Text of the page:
Hello and welcome back to the Excel Tip of the Week. This week, we have a Creator post in which we look at the pick-a-process function, CHOOSE. This is a short Tip because it's long on examples, which you can find in the file attached at the bottom of this page. What CHOOSE does: CHOOSE can have a range of different values based on an index number. Each value could be fixed or could be a calculation. How to write a CHOOSE formula: =CHOOSE(index number,value 1,value 2, …) Index number – A reference to a cell contains the currently chosen option. This could be a straight number, or a MATCH function could be used if a title is to be picked from a list. Value 1 – The value or calculation that will be used if the index number is 1. Value 2 – The value or calculation that will be used if the index is number is 2. (and so on – each value entry must be listed separately) Uses of this function: - Selecting between multiple processes - Choosing an input according to a scenario - Choosing e.g. a depreciation method to be used from a list of options - Note that CHOOSE can be used to choose between ranges, if the result is then used in an appropriate formula – e.g. =SUM(CHOOSE(2,A1:A10,B1:B10,C1:C10)) would add the values from the range B1:B10. Again, do check out the attached file for some examples and a practise task. Previous post TOTW index Next post This blog is brought to you by the Excel Community where you can find additional blogs, extended articles and webinar recordings on a variety of Excel related topics. In addition to live training events, Excel Community members have access to a full suite of online training modules from Excel with Business. There is also an online forum where you can ask questions and share ideas with other community members.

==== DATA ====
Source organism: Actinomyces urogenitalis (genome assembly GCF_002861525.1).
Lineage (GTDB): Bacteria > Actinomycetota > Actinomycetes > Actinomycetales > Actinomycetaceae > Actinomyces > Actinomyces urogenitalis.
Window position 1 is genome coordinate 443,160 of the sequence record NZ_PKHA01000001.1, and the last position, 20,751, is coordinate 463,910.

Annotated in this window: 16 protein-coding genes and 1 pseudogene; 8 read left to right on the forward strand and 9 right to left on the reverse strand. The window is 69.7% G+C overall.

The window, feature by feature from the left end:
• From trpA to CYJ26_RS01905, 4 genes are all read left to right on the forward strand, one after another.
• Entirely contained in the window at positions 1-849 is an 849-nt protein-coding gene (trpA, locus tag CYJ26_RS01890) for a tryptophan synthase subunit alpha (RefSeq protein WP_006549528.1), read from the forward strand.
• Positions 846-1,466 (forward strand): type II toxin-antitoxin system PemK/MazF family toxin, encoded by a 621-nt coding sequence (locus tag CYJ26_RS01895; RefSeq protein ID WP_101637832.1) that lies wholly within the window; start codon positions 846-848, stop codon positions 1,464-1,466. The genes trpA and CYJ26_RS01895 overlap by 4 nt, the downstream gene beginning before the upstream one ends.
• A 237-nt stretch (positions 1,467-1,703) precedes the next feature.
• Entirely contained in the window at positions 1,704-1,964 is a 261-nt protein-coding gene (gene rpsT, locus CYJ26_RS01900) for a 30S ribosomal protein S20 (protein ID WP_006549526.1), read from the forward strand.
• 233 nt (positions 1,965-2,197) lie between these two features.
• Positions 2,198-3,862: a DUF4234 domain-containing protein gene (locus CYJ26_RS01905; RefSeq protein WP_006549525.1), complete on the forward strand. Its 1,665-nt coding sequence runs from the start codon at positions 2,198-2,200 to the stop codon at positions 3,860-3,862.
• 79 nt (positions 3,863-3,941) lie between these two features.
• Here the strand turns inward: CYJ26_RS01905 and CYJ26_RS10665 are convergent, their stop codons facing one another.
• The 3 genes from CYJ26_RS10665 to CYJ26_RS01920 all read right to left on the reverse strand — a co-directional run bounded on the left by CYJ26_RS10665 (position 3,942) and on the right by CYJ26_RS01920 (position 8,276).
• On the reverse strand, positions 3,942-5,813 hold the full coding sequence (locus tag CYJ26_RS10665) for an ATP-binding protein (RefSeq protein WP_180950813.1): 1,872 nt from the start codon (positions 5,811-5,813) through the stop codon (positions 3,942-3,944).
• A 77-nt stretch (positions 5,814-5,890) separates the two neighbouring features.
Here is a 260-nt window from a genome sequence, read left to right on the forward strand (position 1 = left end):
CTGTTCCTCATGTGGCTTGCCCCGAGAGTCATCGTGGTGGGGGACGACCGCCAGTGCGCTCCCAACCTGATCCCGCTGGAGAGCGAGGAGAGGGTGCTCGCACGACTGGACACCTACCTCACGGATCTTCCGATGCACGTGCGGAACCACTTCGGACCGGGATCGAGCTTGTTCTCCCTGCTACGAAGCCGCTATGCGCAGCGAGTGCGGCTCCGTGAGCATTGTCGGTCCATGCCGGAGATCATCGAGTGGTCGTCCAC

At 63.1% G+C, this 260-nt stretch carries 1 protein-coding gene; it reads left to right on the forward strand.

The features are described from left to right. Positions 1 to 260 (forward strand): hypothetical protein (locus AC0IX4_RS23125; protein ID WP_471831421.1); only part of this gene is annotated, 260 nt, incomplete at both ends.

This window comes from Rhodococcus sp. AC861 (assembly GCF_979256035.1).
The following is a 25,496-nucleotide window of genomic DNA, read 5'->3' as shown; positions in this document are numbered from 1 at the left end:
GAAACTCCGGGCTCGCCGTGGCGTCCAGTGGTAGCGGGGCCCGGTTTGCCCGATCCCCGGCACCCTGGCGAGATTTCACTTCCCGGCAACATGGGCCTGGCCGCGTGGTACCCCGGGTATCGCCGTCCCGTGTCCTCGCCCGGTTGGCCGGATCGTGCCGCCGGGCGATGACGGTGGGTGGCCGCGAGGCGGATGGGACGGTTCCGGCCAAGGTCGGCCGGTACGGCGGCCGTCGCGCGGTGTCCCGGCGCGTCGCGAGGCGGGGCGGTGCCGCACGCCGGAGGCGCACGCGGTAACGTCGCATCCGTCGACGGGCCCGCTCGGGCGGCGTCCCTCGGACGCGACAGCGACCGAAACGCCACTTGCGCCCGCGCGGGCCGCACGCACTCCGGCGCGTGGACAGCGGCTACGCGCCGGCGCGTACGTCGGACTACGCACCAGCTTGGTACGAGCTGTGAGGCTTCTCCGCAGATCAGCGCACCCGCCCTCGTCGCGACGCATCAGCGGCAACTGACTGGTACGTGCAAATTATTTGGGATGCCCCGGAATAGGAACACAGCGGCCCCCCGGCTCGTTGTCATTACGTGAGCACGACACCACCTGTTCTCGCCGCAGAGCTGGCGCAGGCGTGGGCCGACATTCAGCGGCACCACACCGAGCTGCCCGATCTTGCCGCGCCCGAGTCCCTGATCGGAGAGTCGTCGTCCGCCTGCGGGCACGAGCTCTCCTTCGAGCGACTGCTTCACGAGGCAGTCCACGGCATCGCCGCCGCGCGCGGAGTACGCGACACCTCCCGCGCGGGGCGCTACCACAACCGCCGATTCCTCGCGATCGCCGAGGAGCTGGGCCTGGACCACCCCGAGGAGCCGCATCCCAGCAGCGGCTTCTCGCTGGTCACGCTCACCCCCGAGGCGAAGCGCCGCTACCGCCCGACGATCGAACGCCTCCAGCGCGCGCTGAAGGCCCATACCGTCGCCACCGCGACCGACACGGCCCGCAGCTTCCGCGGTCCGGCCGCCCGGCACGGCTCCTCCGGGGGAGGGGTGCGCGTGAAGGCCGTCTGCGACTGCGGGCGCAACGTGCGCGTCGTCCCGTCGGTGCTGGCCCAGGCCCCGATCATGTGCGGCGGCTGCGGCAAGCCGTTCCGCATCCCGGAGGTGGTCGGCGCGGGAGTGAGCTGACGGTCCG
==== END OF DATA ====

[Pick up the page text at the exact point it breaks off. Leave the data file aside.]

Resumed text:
Even better! Thanks for that. It's funny, I can manage the most complex functions, VBA all kinds of whizzy stuff in Excel, but sometimes useful applications of the simpler functions escape me.
You're welcome Stephen!
If you're looking to convert the way you discuss, try this:
Thanks for this David. I've never really thought about uses for this function, but this short article and the examples have prompted some thought.
Passing ranges to other functions is not something I had realised was possible with CHOOSE. I can see that this would be really handy.
An immediate use I can see for the function itself was prompted by your "quarter from date" example. I often convert months to financial year periods - we run April to March. =CHOOSE(MONTH(A1),10,11,12,1,2,3,4,5,6,7,8,9) is much simpler, and probably more efficient, than my usual IF statement approach.